Authors: Noor F. Ilias, Mazlifah Omar, Hashbullah Ismail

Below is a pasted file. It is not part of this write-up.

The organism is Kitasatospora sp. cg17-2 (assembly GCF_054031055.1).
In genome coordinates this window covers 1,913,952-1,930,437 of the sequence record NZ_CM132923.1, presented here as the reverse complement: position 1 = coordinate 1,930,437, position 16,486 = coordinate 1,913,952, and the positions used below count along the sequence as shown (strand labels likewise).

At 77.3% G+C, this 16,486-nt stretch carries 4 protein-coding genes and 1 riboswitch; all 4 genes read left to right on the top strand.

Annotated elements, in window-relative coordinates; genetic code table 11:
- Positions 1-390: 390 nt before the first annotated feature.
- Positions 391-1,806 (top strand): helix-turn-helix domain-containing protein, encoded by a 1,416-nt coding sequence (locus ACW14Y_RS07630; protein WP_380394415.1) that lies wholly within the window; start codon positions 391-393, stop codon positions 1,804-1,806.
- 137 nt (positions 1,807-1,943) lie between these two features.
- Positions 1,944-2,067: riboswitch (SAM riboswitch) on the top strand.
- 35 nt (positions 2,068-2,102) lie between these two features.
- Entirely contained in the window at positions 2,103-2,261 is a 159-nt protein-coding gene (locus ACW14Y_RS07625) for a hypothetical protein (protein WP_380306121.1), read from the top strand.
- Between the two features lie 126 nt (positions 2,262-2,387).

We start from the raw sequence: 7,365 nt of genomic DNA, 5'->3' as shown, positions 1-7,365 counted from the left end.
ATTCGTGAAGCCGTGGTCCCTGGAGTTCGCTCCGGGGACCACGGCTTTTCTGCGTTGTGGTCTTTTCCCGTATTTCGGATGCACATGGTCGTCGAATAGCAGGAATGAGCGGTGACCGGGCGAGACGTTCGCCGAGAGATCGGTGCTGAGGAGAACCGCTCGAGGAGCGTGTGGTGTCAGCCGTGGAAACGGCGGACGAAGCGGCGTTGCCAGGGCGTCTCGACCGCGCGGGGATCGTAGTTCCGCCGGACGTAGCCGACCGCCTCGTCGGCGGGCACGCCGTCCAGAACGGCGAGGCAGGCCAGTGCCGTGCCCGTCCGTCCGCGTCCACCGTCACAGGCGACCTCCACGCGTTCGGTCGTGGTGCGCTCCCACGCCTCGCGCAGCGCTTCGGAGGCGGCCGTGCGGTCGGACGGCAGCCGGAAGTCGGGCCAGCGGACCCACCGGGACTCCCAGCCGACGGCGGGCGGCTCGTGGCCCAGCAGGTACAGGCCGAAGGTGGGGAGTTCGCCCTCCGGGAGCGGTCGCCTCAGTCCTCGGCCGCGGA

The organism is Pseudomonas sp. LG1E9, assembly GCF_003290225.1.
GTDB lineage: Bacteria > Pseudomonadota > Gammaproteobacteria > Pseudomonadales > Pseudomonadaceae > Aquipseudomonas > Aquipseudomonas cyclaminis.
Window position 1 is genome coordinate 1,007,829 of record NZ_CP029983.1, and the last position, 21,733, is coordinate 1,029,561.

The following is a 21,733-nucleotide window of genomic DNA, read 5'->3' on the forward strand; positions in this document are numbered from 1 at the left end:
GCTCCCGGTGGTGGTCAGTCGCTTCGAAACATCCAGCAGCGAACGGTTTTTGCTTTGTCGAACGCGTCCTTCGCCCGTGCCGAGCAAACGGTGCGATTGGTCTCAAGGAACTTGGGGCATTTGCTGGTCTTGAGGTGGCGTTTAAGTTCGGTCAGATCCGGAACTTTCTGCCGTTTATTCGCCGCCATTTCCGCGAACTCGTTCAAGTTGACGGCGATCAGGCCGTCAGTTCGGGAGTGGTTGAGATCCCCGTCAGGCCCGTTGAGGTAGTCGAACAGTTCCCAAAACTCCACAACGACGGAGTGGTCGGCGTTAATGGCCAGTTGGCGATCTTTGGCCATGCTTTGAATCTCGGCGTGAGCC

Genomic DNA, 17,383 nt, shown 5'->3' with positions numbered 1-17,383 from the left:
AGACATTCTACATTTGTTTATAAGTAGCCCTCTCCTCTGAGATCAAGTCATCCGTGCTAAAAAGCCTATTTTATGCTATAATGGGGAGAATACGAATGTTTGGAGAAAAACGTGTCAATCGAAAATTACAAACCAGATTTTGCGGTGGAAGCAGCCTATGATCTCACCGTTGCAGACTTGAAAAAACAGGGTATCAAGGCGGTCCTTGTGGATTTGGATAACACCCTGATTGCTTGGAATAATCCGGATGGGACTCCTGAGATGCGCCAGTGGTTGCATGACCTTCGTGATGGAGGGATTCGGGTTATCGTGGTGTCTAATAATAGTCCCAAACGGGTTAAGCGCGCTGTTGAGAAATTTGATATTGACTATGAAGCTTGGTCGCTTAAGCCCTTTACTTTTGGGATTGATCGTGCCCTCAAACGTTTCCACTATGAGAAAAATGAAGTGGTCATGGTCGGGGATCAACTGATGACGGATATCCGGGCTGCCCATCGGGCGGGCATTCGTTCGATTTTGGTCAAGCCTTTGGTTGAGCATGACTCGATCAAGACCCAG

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Exercise training has been shown to improve functional capacity and is recommended as a therapy for management of blood pressure. Our purpose was to establish whether different exercise capacity produces different effect size for Cardiorespiratory Fitness (CRF), systolic (SBP) and diastolic (DBP) blood pressure in patients with hypertension. Exercise characteristic is required in order to have optimal benefit from the training, but optimal exercise capacity is still unwarranted. A MEDLINE search (1985 to 2015) was conducted for exercise based rehabilitation trials in hypertensive patients. Thirty-seven studies met the selection criteria. Of these, 31 (83.7%) were aerobic exercise and 6 (16.3%) aerobic with additional resistance exercise, providing a total of 1318 exercise subjects and 819 control, the total of subjects was 2137. We calculated exercise volume and energy expenditure through the description of exercise characteristics. 4 studies (18.2%) were 451kcal - 900 kcal, 12 (54.5%) were 900 kcal – 1350 kcal and 6 (27.3%) >1351kcal per week. Peak oxygen consumption (peak VO2) increased by mean difference of 1.44 ml/kg/min (95% confidence interval [CI]: 1.08 to 1.79 ml/kg/min; p = 0.00001) with weighted mean 21.2% for aerobic exercise compare to aerobic with additional resistance exercise 4.50 ml/kg/min (95% confidence interval [CI]: 3.57 to 5.42 ml/kg/min; p = 0.00001) with weighted mean 14.5%. SBP was clinically reduce for both aerobic and aerobic with resistance training by mean difference of -4.66 mmHg (95% confidence interval [CI]: -5.68 to -3.63 mmHg; p = 0.00001) weighted mean 6% reduction and -5.06 mmHg (95% confidence interval [CI]: -7.32 to -2.8 mmHg; p = 0.0001) weighted mean 5% reduction respectively. Result for DBP was clinically reduce for aerobic by mean difference of -1.62 mmHg (95% confidence interval [CI]: -2.09 to -1.15 mmHg; p = 0.00001) weighted mean 4% reduction and aerobic with resistance training reduce by mean difference of -3.26 mmHg (95% confidence interval [CI]: -4.87 to -1.65 mmHg; p = 0.0001) weighted mean 6% reduction. Optimum exercise capacity for 451 kcal – 900 kcal showed greater improvement in peak VO2 and SBP by 2.76 ml/kg/min (95% confidence interval [CI]: 1.47 to 4.05 ml/kg/min; p = 0.0001) with weighted mean 40.6% and -16.66 mmHg (95% confidence interval [CI]: -21.72 to -11.60 mmHg; p = 0.00001) weighted mean 9.8% respectively. Our data demonstrated that aerobic exercise with total volume of 451 kcal – 900 kcal/ week energy expenditure may elicit greater changes in cardiorespiratory fitness and blood pressure in hypertensive patients. Higher exercise capacity weekly does not seem better result in management hypertensive patients.